A Typical Trump Vacation, With a Momentous Result - 3 minutes read

A Typical Trump Vacation, With a Momentous Result

Mr. Lauder, the president of the World Jewish Congress who recently started a new $25 million effort to fight anti-Semitism that employs a pollster working for Mr. Bloomberg, listened as Mr. Trump ticked off a litany of administration actions. Mr. Trump said that he had done more for Jews than any other president and that he could still lose the Jewish vote. The president never mentioned campaign contributions, but advisers and others briefed on the call said he left the clear impression that was referring to financial support.

In a statement, Mr. Lauder would say only that he has had “many candid, positive and forward-looking conversations with” Mr. Trump, who “deserves a great deal of support from the Jewish community for his fantastic record on Israel and his proven support of the Jewish people here at home.”

Then it was time to get back to White House work, and Mr. Trump huddled with advisers offering him a range of options on how to respond to the death of an American civilian contractor killed on Dec. 27 in a rocket attack on an Iraqi military base. The menu of choices included the most extreme one — killing Maj. Gen. Qassim Suleimani, Iran’s most powerful commander.

On New Year’s Eve, Mr. Trump hosted his annual party at Mar-a-Lago, arriving in a tuxedo with the first lady, Melania Trump, and playing M.C. to a crowd that included his personal lawyer Rudolph W. Giuliani.

On Jan. 2, the president began his day at his golf club. But mindful of not appearing weak in the face the rocket attack and concerned that an assault on the American Embassy in Baghdad that United States officials said was orchestrated by Iran could have ended in devastation, Mr. Trump had already settled on a course of action.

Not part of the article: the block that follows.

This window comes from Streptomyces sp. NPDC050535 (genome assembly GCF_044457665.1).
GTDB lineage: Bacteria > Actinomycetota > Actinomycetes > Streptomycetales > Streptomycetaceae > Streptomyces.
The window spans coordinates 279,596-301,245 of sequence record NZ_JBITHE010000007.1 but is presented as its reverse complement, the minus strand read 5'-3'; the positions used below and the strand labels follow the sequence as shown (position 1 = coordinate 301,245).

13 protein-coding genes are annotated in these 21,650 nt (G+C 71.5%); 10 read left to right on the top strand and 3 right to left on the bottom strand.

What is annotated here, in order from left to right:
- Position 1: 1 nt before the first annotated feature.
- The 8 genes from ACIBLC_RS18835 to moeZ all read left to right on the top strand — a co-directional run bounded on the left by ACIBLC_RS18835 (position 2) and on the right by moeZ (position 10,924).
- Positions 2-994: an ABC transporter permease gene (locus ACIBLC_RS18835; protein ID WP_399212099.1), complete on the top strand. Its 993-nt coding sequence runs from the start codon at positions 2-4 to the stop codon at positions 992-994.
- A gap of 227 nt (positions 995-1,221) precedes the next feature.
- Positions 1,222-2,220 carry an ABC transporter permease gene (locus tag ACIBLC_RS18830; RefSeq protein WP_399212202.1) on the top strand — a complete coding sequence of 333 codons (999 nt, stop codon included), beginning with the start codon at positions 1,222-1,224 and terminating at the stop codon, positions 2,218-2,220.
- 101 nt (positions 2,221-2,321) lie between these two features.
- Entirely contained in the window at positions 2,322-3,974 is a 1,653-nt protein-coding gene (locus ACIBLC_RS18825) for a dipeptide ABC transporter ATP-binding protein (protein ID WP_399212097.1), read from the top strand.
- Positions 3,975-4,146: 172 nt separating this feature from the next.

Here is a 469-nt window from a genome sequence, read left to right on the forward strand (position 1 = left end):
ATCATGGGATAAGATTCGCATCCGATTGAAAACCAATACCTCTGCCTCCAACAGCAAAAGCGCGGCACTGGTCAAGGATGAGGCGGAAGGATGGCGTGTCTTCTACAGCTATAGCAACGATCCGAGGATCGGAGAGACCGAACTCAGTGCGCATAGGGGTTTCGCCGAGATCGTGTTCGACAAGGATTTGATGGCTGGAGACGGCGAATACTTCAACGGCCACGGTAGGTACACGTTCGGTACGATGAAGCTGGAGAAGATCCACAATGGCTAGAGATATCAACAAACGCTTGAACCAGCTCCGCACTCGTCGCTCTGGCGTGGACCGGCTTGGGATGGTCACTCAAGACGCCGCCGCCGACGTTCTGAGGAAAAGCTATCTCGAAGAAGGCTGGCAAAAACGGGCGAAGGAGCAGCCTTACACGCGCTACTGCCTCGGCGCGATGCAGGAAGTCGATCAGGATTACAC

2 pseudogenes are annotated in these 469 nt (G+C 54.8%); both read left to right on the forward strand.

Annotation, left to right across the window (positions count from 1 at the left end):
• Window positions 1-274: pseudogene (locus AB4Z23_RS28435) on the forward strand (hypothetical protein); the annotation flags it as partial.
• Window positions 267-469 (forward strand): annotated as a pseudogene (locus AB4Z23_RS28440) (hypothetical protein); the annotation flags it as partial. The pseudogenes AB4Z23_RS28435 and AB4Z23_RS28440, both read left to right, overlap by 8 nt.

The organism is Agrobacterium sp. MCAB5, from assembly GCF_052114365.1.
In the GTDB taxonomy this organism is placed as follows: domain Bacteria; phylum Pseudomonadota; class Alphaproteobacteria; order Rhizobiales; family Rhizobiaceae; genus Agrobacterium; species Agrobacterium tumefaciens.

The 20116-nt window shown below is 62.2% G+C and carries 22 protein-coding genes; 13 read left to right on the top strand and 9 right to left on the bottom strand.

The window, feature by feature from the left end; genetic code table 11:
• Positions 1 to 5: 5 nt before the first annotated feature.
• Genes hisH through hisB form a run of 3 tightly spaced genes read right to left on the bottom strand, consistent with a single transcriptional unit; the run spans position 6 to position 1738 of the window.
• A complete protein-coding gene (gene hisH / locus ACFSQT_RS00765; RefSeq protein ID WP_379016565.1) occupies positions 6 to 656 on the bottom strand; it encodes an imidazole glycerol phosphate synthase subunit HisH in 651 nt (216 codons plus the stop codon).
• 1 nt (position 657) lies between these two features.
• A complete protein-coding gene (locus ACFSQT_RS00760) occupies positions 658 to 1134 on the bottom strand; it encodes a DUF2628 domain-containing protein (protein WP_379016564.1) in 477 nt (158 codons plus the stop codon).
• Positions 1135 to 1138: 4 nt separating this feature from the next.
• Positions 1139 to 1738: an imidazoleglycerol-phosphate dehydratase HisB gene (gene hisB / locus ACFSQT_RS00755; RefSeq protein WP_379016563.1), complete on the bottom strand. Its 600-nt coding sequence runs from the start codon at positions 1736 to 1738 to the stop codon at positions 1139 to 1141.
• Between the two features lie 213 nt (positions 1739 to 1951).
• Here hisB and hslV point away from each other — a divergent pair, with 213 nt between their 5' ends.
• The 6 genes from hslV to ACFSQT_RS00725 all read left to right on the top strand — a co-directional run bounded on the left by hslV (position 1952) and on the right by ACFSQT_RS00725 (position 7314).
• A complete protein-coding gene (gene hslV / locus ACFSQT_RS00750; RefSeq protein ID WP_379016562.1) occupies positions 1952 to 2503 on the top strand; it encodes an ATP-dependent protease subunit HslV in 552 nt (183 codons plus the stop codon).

In the middle of a meeting with campaign advisers, he left the table to give the final authorization to kill General Suleimani. The president then returned, and, compartmentalizing what had just happened, resumed talking about the campaign.

It was an act of enormous consequence, but the White House made no public statement for hours, though the president cryptically tweeted about what had taken place. Whatever the administration’s objectives were, and whatever intelligence they had used to justify the strike, it was not being shared in any conventional fashion.

Source: The New York Times

Powered by NewsAPI.org


Ronald LauderPresident of the United StatesWorld Jewish CongressAntisemitismOpinion pollBloomberg L.P.Donald TrumpPresidency of George W. BushLawsuitDonald TrumpJewsPresident of the United StatesJewsPresident of the United StatesIsraelJewsTime (magazine)White HouseHomemakingArms industryRocketIraqi Armed ForcesMilitary baseMajor generalSulaymaniyahIranNew Year's EveMar-a-LagoTuxedoFirst LadyMelania TrumpRudy GiulianiPresident of the United StatesGolfEmbassy of the United States, BaghdadUnited StatesIranDonald TrumpSulaymaniyahPresident of the United StatesAct of CongressWhite HousePresident of the United StatesIntelligenceStrike actionConvention (norm)